Basic Culinary Terms

When we read a recipe, there are some culinary terms that we have read many times, but we don’t know what they actually mean. Following is a list of some basic culinary terms that are used very often in Indian Cooking:


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  • Chopping – Cutting into small pieces.
  • Dice – Cut into small even cubes.
  • Grate – Cutting into fine thin strips (using a grater).
  • Peeling – Removal of outer layer using a knife or a peeler.


  • Fry – Cook in oil/ghee.
  • Deep Frying – Cooking in hot oil/ghee where the product or stuff actually gets covered by the oil.
  • Shallow Fry – Cooking in a little oil.
  • Roast – Over heating without any oil/ghee.


  • Garnish – Decorate (on top) by adding other food stuff or ingredients.


  • Knead – Pressing dough with hand by folding and turning till it reaches the required consistency. Nowadays dough making machines are also available
  • Sieving – A Process used to separate finer parts from the coarser parts (using a sieve).


  • Mash – Crush the food finely after softening (by boiling, roasting etc) or by using a masher.
  • Paste – Smooth blend of solid ingredients with liquid.

Cooking and Flavoring

  • Seasoning – To add spices and other ingredients to increase the flavor.
  • Simmer – Cook in low flame after content starts boiling.
  • Stirring – Mixing with a ladle.

Related Culinary Posts:

  1. Glossary of Indian Spices in English and Hindi
  2. Glossary of Cereals Grains in English and Hindi
  3. Glossary of Legumes Lentils in English and Hindi
  4. Glossary of Indian Dry Fruits in English and Hindi

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Dassana Amit

Dassana Amitnamaste and welcome to which i started in feb 2009 and is a pure vegetarian blog. i have been passionate about cooking from childhood and began to cook from the age of 10. later having enrolled in a home science degree greatly enhanced my cooking & baking skills and took it to a different level which i now share as foolproof recipes. i was formally trained both in mainstream indian as well as international cuisines.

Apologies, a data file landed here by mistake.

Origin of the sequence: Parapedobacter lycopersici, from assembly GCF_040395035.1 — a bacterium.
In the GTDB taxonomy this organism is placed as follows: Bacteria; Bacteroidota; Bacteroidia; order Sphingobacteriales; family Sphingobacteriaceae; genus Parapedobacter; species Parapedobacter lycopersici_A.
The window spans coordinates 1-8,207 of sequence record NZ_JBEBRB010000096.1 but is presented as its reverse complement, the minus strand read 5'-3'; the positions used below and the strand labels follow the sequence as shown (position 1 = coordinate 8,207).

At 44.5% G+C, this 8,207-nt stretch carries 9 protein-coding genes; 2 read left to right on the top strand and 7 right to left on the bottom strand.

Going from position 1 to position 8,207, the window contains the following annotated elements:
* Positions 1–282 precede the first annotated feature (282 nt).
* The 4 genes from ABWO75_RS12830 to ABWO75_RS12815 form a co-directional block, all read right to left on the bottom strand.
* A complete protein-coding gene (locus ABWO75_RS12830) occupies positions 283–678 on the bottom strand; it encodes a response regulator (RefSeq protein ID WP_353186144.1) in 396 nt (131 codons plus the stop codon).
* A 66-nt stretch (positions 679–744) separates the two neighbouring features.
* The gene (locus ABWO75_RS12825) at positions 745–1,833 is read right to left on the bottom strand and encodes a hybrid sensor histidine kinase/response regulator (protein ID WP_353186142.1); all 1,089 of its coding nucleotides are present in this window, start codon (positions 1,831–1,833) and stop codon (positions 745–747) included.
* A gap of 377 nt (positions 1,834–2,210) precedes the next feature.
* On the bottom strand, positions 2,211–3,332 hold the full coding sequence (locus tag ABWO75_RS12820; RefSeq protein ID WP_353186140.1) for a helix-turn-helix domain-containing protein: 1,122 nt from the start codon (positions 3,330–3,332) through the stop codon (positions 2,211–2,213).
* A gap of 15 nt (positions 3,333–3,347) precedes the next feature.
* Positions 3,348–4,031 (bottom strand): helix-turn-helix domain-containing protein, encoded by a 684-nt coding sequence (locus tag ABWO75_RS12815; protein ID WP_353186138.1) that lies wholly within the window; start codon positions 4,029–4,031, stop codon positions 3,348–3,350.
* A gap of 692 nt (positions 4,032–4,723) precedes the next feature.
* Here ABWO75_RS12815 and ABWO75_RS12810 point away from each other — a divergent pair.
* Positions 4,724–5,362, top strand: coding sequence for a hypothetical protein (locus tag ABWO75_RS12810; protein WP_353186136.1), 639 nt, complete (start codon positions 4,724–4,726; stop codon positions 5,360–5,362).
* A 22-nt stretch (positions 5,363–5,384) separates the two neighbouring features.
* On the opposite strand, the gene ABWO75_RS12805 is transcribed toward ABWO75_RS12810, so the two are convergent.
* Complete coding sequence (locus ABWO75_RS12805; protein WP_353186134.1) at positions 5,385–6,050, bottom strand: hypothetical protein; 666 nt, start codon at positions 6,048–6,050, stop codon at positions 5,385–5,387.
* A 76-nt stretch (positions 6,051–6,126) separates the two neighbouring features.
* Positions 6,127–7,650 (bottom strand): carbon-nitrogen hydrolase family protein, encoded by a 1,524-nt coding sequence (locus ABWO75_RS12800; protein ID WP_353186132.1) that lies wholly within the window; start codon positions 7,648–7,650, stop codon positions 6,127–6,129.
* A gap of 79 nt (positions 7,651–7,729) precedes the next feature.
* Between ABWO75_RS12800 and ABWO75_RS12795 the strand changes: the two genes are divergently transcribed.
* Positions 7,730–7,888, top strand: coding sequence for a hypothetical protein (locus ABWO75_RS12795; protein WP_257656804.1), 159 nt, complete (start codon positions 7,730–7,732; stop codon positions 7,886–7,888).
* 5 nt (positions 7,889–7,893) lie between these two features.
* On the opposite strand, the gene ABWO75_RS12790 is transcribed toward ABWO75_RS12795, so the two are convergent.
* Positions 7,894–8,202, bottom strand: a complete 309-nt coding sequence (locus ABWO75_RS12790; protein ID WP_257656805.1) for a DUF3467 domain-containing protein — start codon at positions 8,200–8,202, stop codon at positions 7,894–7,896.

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6 comments/reviews

  1. Hi Dassana,

    Thanks a lot. This will really help…

    Another Hats Off to your prompt and heartily replies… This is very rare in India…

    Love your site…


    • thanks mudhoji.

  2. Hi Dassana,

    I am regular follower of your website and I love your recipes. These are perfect recipes in simple language. And Hats off to your Pictorial Presentation. It Helps a lot.

    Since long I had a query. I am using teaspoons and tablespoons available in my kitchen which I think is not perfect measurement. When I surfed on net, I found there are different sizes of tsp, tbsp and Cups for different country. I am very confused which one to use – US/UK/AUS.

    Please let me know –

    1. Which one you are using in your recipes?
    2. Which one is normally used in India?

    Please guide me on this ……. Please….

    …… Mudhoji

    • thanks mudhoji. i use US measurement based cups. thats what is available in india. the UK cups are about 284 ml. US ones are 240 ml and the australian cups are 250 ml. if using the australian cup, then for most recipes, the difference is not much and overall will not affect the dish, unless it a baking recipe. if using the UK cup, then there is a considerable difference.

  3. Hi Dassana

    I tried searching in here for standard measurements.
    What is 1 cup of flour in grams?
    How much is 1 cup water or milk in ml?
    When (in baking recipes) you say 1 cup flour and 1 cup water are the two measured in the same cup? As in say 200 gms cup of flour and the same 200 gm cup of water/milk?

    • i have replied to your query on the apple cake post. both solids and liquids are measured in the same cup. since both have different densities they both measure differently when weighed in grams for solids and in ml/litres for liquids. 1 cup of maida/all purpose flour is 125 gms whereas 1 cup of water/milk is approx 240 ml if using an american cup.